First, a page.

It is important to note that the majority of these forms are considered limited in their effectiveness to supply the body with adequate amounts of choline. In fact, choline makes up only 13% of lecithin, and this fact must be taken into account when choosing a lecithin-containing supplement. The best supplemental form of choline appears to be phosphatidylcholine, which offers the highest bioavailability of all forms listed above.

Adequate intakes (AI) of choline are published by the Food and Nutrition Board of the Institute of Medicine of the National Academy of Sciences. AIs for age groups are outlined below [10]:

Age Adequate intakes (AI)
Infants: 0-5 months, 125 mg/day or 8 mg/kg
6-11 months, 150 mg/day or 17 mg/kg.
Children: 1-3 years, 200 mg/day;
4-8 years, 250 mg/day;
9-13 years, 375 mg/day.
Teenage Males: 14-18 years, 550 mg/day;
Teenage Females: 14-18 years, 450 mg/day.
Men: 19 and older, 550 mg/day;
Women: 19 and older, 425 mg/day.
Pregnant Women: 450 mg/day.
Lactating Women : 550 mg/day.

Choline Toxicities and Deficiencies

Choline Toxicities

Choline supplementation may potentially cause depression. [12] One study showed that in patients with tardive dyskinesia, who were receiving 9 grams per day of choline, developed mild to moderate depression. Once choline therapy was discontinued, the depression improved. The authors noted that this may be an expected side effect of choline therapy, as there is clinical evidence suggesting that depression may be directly associated with cholinergic hyperactivity.

Common side effects attributed to elevated levels of choline in the body include increased salivation and nausea. [9] With higher doses of pure choline, patients may notice a fishy odor form the intestinal tract, caused by intestinal bacteria action on the excess choline. This can be avoided by taking choline in the phosphatidylcholine form.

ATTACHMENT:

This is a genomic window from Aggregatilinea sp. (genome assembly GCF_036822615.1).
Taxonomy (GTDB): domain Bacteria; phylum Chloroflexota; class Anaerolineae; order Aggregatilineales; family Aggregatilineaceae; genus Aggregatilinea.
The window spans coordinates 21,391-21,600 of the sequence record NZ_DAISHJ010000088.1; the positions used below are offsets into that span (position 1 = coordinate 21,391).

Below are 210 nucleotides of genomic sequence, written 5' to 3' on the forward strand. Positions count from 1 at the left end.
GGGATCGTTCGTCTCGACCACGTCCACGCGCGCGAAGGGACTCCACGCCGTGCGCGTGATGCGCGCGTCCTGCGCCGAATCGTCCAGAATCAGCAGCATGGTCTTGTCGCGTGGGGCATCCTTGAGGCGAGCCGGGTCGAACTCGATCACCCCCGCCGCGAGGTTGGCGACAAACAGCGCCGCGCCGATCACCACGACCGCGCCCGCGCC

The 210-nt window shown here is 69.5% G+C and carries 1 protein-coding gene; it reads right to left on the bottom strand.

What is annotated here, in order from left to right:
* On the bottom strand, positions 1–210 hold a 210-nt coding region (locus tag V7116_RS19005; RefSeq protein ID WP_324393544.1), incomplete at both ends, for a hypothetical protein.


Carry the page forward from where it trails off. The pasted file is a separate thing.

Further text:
Choline Deficiency

Choline deficiency is unlikely, as it is obtained from the diet or from catabolism (breakdown) of phospholipids in the membrane of all cells. If choline is not readily available from either of these sources it can also be synthesized in the body from two different amino acids, either methionine or serine. [11] The biosynthesis of choline takes place in the liver.

However, lower levels of choline may be associated with fatty liver, gastric ulcers, kidney and liver impairments, cardiac symptoms, hypertension, and the inability to digest dietary fats. [1]

References

1. Balch PA. Prescription for Nutritional Healing: The A-Z Guide to Supplements, 2nd Ed. Penguin Putnam, Inc. New York, NY 2002;39.

2. Piccoli F et al. CDP-choline in the treatment of chronic cerebrovasculopathies. Arch Gerontol Geriatr. 1994;18(3):161-8.

3. Fu AL et al. Alternative therapy of Alzheimer’s disease via supplementation with choline acetyltransferase.Neurosci Lett 2004;368(3):258-62.

4. Scarf B and Sharpe JA. Choline for blepharospasm. N Engl J Med 1981;305:957-958.

5. Blattel RA. Use of choline in the treatment of ataxia associated with multiple sclerosis. Can Med Assoc J 1979;121:1568.

6. Legg NJ. Oral choline in cerebellar ataxia. Br Med J 1978;2:1403.

7. Livingsotne IR et al. Choline chloride in the treatment of cerebellar and spinocerebellar ataxia. J Neurol Sci 1981;50:161.

8. Sehested P et al. Oral choline in cerebellar ataxia. Acta Neurol Scand 1980;62:124.

9. AANP. Nature’s Pharmacy- Your Guide to Healing Foods, Herbs, Supplements and Homeopathic Remedies. Publications International Ltd., Lincolnwood, IL 2001;265-266.

10. Food and Nutrition Board. Institute of Medicine. Dietary Reference Intakes for Thiamin, Riboflavin, Niacin, Vitamin B6, Folate, Vitamin B12, Pantothenic Acid, Biotin, and Choline. National Academy Press, Washington, DC, 1998.

11. Champe PC and Harvey RA. Lippincott’s Illustrated Reviews: Biochemistry. JB Lippincott Company, Philadelphia, PA, 1987:185.

12. Tamminga C et al. Depression associated with oral choline. Lancet 1976;2:905.